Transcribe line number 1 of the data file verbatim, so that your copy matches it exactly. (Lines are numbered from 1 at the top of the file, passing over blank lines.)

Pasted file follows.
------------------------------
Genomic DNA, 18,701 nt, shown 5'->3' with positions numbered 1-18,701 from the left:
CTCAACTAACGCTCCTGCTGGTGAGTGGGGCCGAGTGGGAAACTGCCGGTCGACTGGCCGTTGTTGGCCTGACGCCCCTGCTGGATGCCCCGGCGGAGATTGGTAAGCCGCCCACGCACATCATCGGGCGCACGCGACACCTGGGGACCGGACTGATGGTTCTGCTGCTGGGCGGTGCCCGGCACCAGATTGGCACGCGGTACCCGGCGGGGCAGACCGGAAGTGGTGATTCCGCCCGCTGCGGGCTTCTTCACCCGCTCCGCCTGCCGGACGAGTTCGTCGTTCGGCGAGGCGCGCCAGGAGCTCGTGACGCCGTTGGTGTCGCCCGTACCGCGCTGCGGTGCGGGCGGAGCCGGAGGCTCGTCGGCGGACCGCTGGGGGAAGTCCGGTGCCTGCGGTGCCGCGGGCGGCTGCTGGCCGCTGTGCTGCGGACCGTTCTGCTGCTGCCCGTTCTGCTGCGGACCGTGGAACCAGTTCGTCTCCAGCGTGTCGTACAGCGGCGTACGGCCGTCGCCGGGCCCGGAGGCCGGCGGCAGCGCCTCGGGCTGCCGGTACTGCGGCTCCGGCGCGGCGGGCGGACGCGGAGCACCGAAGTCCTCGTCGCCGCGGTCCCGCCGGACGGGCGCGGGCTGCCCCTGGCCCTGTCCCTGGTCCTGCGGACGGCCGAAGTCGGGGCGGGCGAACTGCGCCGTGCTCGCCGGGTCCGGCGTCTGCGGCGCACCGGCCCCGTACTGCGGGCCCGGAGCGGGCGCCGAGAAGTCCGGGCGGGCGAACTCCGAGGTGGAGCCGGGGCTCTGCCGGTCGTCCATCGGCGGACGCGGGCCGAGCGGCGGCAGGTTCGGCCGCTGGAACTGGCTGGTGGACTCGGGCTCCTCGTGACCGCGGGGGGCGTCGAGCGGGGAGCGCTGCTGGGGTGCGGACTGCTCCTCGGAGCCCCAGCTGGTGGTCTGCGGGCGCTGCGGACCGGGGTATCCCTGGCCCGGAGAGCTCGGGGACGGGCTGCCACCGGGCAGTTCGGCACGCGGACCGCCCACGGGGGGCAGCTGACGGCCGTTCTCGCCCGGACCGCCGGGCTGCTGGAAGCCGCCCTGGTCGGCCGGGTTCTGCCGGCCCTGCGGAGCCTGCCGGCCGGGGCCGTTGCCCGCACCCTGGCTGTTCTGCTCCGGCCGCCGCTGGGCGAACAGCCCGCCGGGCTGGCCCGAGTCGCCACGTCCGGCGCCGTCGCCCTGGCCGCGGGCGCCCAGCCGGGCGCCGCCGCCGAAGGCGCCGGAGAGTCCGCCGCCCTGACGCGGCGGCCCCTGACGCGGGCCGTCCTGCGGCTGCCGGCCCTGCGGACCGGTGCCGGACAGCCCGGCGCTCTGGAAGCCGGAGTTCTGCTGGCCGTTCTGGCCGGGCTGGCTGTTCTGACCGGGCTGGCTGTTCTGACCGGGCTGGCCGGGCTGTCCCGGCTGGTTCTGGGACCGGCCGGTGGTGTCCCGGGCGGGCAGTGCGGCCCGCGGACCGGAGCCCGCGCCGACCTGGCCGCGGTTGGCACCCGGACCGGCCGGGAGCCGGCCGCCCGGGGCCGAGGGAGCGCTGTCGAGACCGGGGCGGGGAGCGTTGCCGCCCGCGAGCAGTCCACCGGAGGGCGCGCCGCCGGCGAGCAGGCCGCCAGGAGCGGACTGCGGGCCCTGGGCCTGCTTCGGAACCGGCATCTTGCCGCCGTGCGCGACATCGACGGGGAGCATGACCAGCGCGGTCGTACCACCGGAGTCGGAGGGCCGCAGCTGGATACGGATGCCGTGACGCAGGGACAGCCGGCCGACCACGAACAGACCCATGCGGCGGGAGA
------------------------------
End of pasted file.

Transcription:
Genomic DNA, 18,701 nt, shown 5'->3' with positions numbered 1-18,701 from the left: